Corporate treasurers walk a fine line on funding
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Treasury

Corporate treasurers walk a fine line on funding

Corporate treasurers are playing it safe when balancing the merits of exploiting improved access to capital against the risk of unexpected economic shocks and business interruption.

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Illustration: iStock

Despite receding concerns over access to funding and a perceived lower risk of financial distress, business investment – both through capital expenditure and M&A – remains muted in the UK.

S&P Global Market Intelligence's 2024 first-quarter M&A and equity offerings report notes that global M&A deal volume is at the lowest level in almost four years and, although the total value of first-quarter deals was up 18.5% on the same period last year, transaction value is far below the levels recorded in the second half of 2020 and throughout 2021.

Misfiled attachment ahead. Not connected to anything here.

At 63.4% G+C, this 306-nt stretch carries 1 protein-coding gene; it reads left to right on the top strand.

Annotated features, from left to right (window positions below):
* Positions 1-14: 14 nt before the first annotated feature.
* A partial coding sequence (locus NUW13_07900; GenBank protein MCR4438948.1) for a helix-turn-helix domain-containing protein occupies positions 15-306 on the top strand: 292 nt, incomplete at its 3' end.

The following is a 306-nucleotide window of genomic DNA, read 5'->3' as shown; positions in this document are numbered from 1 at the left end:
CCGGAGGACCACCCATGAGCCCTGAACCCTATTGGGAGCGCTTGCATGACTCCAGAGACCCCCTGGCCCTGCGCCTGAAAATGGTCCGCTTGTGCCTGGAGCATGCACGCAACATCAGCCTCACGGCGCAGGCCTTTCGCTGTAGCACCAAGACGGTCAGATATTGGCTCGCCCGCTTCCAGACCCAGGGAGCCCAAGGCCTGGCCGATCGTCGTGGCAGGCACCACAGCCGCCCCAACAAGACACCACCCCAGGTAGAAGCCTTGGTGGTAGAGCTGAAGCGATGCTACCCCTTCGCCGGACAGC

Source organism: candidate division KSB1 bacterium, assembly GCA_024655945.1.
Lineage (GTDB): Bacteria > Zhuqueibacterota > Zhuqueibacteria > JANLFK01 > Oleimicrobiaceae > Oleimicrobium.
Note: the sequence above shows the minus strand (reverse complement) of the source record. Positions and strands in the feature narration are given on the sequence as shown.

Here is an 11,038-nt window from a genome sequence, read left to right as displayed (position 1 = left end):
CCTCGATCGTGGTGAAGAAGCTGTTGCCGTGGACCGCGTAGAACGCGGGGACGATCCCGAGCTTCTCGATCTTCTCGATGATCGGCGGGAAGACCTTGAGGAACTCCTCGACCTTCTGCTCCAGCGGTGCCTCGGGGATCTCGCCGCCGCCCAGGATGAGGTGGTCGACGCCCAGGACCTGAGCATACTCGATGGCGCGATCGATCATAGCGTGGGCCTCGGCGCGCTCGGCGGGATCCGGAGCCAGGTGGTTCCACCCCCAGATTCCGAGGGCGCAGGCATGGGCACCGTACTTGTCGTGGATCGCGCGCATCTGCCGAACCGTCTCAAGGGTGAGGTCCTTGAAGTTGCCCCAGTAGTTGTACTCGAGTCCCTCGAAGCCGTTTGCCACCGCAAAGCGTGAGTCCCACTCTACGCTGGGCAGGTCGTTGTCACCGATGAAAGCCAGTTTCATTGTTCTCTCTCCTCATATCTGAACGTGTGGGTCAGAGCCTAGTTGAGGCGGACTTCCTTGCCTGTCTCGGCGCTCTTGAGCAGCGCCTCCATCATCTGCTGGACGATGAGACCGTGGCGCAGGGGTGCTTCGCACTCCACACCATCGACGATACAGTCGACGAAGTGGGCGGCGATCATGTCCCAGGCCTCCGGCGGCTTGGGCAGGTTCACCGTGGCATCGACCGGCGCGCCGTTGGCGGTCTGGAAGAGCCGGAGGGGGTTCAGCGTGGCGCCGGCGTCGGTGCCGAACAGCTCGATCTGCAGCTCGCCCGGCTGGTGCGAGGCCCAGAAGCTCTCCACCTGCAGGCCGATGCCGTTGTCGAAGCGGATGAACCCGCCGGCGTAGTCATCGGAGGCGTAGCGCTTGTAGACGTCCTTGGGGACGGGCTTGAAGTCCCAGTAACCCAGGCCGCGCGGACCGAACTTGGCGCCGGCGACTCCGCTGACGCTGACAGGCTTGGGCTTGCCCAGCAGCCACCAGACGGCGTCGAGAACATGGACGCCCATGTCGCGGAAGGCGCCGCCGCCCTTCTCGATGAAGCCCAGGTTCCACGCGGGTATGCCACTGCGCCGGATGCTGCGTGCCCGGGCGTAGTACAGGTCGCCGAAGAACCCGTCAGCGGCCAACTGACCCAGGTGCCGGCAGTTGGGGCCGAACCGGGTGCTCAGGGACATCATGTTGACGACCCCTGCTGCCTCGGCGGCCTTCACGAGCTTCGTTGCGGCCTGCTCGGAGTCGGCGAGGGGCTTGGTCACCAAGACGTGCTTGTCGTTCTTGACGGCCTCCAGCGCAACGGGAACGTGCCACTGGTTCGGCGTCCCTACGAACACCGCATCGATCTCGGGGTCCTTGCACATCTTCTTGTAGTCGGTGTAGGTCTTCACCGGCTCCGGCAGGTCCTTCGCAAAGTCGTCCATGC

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Andrew Menzies, Societe Generale

Financing conditions have materially improved over the past 18 to 24 months and corporate fundamentals are largely in good shape, says Andrew Menzies, global head of debt capital markets at Societe Generale. So one could argue there is no reason to hurry to raise capital, especially when the market’s resilience to geopolitical turbulence is factored in.

“While credit yields are attractive to investors and inflows into the asset class have been healthy, credit spread valuations are expensive, and this makes them vulnerable to any unexpected shock,” he adds.


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